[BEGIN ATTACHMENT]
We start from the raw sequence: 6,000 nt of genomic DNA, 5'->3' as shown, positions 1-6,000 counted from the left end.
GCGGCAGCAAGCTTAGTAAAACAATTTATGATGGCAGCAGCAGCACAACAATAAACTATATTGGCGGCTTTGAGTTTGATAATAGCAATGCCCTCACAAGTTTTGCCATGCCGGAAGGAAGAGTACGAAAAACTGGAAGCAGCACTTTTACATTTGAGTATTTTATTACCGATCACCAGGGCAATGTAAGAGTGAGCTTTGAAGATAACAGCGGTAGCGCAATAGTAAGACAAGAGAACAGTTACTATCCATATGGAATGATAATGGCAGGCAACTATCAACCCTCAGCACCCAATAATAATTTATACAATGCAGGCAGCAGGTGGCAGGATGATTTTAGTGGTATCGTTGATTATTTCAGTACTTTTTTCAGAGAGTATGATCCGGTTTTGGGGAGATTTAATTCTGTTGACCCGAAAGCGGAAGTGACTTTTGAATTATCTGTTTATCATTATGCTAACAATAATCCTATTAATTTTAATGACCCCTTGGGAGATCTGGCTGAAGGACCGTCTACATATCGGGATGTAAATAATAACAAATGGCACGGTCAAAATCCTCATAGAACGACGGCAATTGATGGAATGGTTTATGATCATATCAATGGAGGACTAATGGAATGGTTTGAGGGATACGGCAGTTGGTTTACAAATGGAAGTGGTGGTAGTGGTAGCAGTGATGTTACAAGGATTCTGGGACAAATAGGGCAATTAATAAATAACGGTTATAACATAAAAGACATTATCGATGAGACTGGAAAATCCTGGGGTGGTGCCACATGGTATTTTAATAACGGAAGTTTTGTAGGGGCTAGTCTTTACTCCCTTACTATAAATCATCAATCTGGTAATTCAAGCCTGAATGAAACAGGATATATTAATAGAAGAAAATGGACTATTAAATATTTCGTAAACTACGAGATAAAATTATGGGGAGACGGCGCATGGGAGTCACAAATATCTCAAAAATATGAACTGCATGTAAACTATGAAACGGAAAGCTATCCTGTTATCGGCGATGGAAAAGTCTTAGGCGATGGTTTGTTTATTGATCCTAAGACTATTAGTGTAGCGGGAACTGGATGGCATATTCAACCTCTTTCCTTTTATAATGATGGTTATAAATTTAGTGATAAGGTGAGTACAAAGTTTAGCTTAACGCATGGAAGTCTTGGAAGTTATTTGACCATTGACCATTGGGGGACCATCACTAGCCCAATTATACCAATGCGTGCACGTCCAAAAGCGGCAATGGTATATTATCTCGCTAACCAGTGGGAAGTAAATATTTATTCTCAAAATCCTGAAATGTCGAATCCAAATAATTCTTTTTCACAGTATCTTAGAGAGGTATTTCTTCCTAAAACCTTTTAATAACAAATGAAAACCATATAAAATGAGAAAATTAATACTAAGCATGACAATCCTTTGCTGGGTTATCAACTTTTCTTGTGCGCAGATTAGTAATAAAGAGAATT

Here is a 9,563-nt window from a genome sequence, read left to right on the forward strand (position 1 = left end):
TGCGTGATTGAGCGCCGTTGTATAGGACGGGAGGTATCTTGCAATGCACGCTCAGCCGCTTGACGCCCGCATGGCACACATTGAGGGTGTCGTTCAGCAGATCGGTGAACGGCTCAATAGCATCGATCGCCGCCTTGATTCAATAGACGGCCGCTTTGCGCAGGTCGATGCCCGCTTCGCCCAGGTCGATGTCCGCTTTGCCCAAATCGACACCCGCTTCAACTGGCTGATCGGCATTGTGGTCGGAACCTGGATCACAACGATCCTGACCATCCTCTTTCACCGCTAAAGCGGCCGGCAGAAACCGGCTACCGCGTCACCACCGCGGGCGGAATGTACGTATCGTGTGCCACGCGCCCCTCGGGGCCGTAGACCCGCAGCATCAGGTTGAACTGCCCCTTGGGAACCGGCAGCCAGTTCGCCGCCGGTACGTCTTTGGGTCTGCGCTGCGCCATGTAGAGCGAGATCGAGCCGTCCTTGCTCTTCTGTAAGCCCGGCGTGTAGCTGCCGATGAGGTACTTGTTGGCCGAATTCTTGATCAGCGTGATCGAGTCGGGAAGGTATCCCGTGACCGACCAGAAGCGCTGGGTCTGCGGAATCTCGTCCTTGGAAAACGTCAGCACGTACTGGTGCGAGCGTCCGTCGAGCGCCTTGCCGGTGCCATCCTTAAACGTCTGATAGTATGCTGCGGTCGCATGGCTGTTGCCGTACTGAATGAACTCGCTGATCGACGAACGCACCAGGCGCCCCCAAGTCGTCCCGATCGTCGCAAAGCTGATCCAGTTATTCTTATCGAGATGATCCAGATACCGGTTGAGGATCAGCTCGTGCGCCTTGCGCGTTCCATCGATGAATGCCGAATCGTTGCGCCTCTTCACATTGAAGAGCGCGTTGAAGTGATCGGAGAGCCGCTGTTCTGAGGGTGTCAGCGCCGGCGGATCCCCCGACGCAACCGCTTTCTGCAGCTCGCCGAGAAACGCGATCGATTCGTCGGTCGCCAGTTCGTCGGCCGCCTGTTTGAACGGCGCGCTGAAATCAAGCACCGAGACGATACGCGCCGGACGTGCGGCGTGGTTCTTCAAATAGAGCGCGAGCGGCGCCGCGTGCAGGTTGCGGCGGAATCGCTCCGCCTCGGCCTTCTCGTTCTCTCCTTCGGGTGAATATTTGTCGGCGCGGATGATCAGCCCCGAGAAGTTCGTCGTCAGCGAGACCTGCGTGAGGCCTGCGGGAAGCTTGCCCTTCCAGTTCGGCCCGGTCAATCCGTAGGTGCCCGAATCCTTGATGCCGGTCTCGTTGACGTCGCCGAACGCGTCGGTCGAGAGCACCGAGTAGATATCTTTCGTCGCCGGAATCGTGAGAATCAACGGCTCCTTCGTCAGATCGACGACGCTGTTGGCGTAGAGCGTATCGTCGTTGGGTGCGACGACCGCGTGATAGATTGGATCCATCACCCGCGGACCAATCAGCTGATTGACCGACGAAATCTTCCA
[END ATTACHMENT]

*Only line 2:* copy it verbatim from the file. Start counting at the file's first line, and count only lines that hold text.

GCGGCAGCAAGCTTAGTAAAACAATTTATGATGGCAGCAGCAGCACAACAATAAACTATATTGGCGGCTTTGAGTTTGATAATAGCAATGCCCTCACAAGTTTTGCCATGCCGGAAGGAAGAGTACGAAAAACTGGAAGCAGCACTTTTACATTTGAGTATTTTATTACCGATCACCAGGGCAATGTAAGAGTGAGCTTTGAAGATAACAGCGGTAGCGCAATAGTAAGACAAGAGAACAGTTACTATCCATATGGAATGATAATGGCAGGCAACTATCAACCCTCAGCACCCAATAATAATTTATACAATGCAGGCAGCAGGTGGCAGGATGATTTTAGTGGTATCGTTGATTATTTCAGTACTTTTTTCAGAGAGTATGATCCGGTTTTGGGGAGATTTAATTCTGTTGACCCGAAAGCGGAAGTGACTTTTGAATTATCTGTTTATCATTATGCTAACAATAATCCTATTAATTTTAATGACCCCTTGGGAGATCTGGCTGAAGGACCGTCTACATATCGGGATGTAAATAATAACAAATGGCACGGTCAAAATCCTCATAGAACGACGGCAATTGATGGAATGGTTTATGATCATATCAATGGAGGACTAATGGAATGGTTTGAGGGATACGGCAGTTGGTTTACAAATGGAAGTGGTGGTAGTGGTAGCAGTGATGTTACAAGGATTCTGGGACAAATAGGGCAATTAATAAATAACGGTTATAACATAAAAGACATTATCGATGAGACTGGAAAATCCTGGGGTGGTGCCACATGGTATTTTAATAACGGAAGTTTTGTAGGGGCTAGTCTTTACTCCCTTACTATAAATCATCAATCTGGTAATTCAAGCCTGAATGAAACAGGATATATTAATAGAAGAAAATGGACTATTAAATATTTCGTAAACTACGAGATAAAATTATGGGGAGACGGCGCATGGGAGTCACAAATATCTCAAAAATATGAACTGCATGTAAACTATGAAACGGAAAGCTATCCTGTTATCGGCGATGGAAAAGTCTTAGGCGATGGTTTGTTTATTGATCCTAAGACTATTAGTGTAGCGGGAACTGGATGGCATATTCAACCTCTTTCCTTTTATAATGATGGTTATAAATTTAGTGATAAGGTGAGTACAAAGTTTAGCTTAACGCATGGAAGTCTTGGAAGTTATTTGACCATTGACCATTGGGGGACCATCACTAGCCCAATTATACCAATGCGTGCACGTCCAAAAGCGGCAATGGTATATTATCTCGCTAACCAGTGGGAAGTAAATATTTATTCTCAAAATCCTGAAATGTCGAATCCAAATAATTCTTTTTCACAGTATCTTAGAGAGGTATTTCTTCCTAAAACCTTTTAATAACAAATGAAAACCATATAAAATGAGAAAATTAATACTAAGCATGACAATCCTTTGCTGGGTTATCAACTTTTCTTGTGCGCAGATTAGTAATAAAGAGAATT